Hace varios años leí una columna fantástica que hablaba sobre la cómo la magia interactúa con el mundo, y tiene multiples repercusiones. Estas, en algunos juegos, rara vez traen consecuencias. Peor aún, preguntas legítimamente interesantes sobre el mundo son ignoradas.
Les dejo un fragmento de la introducción (en ingles):
An Introduction to Abracadabra (03/11/2008)The word Abracadabra was used in Roman times to cure fever. You would write Abracadabra on a piece of paper multiple times, each time removing one letter, so in the end you had an inverted triangle. As the word disappeared from the paper, the fever disappeared from the body. Sympathetic magic and all that jazz
Imagine if this actually, consistently, worked. You're feeling feverish, on the verge of retching, aches and pains coursing through your body, and the doctor says, "Write down this word and throw it over your shoulder. Don't worry, new process, it's FDA approved." No drugs, no procedures, no side effects, non-intrusive, nothing more expensive than a piece of paper and ink. You'd have "Home Fever Kits" sold at the Wal-Mart for $9.99, with specially coated paper and easy instructions. Web pages would warn of conspiracy theories surrounding those who used the spell. Patents would be tied up in courts for years as lawyers would try to restrict the incantation, suing people that used the spell illegally. People would lose the reference to Peggy Lee songs. And, perhaps most significantly, fevers would become rarer than smallpox. Bacteria become resistant to drugs, but can they fight magic? Because, well, it's magic.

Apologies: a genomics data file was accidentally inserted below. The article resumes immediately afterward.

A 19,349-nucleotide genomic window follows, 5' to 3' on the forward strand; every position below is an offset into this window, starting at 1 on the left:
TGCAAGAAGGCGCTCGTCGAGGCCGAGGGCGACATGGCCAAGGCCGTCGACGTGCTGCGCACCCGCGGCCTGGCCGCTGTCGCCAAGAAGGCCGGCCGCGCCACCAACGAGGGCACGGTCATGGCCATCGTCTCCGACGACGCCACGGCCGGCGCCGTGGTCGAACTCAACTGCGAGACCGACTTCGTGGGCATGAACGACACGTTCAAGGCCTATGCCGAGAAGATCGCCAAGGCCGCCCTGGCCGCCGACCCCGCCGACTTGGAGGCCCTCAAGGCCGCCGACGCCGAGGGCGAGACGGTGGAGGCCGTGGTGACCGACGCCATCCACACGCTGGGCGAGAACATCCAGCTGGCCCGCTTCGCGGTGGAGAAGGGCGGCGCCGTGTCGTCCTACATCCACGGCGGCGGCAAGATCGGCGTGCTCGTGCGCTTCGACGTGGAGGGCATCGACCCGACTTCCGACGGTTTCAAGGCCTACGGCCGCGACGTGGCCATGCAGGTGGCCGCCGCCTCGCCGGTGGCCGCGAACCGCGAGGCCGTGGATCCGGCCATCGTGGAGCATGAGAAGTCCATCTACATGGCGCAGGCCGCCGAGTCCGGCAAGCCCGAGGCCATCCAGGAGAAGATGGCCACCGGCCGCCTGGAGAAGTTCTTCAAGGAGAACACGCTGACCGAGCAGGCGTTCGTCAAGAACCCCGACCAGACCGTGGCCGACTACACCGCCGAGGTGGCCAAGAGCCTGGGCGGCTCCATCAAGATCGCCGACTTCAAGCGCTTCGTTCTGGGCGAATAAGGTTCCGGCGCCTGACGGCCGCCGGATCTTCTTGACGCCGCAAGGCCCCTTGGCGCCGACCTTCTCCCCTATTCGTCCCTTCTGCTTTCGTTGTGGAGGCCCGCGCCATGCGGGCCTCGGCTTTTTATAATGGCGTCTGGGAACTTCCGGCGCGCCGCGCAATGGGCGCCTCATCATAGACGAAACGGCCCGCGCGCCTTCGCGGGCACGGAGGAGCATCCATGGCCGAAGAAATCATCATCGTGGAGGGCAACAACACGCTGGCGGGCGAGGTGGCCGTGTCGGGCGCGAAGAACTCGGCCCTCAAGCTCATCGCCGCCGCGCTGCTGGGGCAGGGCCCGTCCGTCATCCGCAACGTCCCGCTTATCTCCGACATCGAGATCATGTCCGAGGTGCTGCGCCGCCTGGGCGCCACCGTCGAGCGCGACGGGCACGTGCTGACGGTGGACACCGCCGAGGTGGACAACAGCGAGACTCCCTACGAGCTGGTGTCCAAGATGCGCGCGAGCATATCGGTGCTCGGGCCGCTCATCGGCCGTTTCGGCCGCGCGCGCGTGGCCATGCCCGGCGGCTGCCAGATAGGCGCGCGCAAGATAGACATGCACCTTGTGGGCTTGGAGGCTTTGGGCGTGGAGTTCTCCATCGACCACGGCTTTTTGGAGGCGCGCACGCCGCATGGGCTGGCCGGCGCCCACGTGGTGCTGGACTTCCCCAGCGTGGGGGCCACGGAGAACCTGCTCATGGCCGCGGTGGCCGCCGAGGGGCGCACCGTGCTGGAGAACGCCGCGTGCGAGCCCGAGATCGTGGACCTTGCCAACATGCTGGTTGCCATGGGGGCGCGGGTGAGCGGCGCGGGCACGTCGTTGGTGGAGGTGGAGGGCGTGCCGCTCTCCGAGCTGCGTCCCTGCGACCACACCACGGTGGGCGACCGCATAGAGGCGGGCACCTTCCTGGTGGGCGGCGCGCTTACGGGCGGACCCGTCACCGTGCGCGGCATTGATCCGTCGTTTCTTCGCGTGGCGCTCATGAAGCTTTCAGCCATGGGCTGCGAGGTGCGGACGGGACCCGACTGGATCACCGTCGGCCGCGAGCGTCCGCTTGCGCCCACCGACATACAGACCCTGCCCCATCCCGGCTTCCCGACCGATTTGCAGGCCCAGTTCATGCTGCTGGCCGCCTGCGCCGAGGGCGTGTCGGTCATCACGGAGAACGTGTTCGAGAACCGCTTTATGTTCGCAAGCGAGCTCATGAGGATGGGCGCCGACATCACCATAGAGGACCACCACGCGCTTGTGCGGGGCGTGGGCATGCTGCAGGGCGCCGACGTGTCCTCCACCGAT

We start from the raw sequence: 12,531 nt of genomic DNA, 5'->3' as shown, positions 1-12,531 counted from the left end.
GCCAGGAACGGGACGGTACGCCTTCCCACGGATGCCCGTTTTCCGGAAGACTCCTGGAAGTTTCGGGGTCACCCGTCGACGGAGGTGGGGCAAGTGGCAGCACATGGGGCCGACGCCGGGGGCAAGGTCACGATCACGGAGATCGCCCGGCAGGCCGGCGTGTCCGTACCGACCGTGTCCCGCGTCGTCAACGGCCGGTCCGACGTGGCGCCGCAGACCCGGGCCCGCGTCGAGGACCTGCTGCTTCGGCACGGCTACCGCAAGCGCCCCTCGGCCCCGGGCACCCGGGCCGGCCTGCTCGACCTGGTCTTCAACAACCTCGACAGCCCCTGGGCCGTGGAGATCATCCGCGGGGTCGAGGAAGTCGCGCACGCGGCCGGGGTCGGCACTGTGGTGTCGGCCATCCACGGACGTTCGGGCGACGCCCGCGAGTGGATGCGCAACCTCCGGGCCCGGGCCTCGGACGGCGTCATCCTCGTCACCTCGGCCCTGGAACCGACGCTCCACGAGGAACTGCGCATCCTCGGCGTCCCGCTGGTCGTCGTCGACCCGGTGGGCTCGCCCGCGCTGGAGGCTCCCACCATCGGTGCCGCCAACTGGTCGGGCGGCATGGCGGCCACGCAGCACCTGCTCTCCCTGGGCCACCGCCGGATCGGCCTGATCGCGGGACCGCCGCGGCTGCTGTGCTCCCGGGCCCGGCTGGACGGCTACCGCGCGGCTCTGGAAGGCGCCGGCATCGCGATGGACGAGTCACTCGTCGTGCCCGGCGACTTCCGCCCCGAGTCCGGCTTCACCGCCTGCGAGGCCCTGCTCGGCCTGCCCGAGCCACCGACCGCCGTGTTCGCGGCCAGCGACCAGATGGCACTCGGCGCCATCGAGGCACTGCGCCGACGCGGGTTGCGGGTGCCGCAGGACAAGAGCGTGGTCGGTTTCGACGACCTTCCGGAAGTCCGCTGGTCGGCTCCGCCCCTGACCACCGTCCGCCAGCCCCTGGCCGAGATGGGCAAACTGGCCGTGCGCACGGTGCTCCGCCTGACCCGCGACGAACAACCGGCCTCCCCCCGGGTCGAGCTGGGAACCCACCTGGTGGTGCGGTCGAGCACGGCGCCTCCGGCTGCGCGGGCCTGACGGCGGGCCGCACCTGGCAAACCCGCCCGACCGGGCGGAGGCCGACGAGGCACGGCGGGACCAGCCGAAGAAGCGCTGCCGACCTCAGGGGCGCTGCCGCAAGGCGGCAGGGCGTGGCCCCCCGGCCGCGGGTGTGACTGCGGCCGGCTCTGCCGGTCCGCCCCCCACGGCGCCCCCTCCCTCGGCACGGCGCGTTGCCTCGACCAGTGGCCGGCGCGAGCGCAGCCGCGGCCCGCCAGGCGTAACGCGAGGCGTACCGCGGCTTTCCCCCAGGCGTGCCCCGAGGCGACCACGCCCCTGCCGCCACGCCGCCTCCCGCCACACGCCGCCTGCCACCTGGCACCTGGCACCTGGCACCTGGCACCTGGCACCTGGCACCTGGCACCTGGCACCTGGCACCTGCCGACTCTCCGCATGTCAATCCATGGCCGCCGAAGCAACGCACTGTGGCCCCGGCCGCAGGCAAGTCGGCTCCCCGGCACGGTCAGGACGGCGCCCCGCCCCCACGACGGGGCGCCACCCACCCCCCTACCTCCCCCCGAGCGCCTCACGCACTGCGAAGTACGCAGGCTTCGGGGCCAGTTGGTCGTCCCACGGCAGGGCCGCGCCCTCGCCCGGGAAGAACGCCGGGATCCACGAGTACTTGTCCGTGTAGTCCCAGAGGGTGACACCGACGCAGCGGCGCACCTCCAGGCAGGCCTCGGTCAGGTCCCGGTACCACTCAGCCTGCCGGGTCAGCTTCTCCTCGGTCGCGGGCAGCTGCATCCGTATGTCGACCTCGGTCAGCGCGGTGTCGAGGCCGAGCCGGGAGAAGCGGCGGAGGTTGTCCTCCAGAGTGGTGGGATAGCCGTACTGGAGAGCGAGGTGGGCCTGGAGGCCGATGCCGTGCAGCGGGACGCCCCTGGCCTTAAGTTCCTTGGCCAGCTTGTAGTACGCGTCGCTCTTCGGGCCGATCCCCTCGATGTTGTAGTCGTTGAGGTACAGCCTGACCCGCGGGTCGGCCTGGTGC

por Bryan Jonker
publicado en RPG.net
Ahora que estoy jugando nuevamente D&D y preparo una partida de Lejendary Adventure, ha sido un material de apoyo muy interesante. Espero que les guste!
Links: https://www.rpg.net/columns/list-column ... bracadabra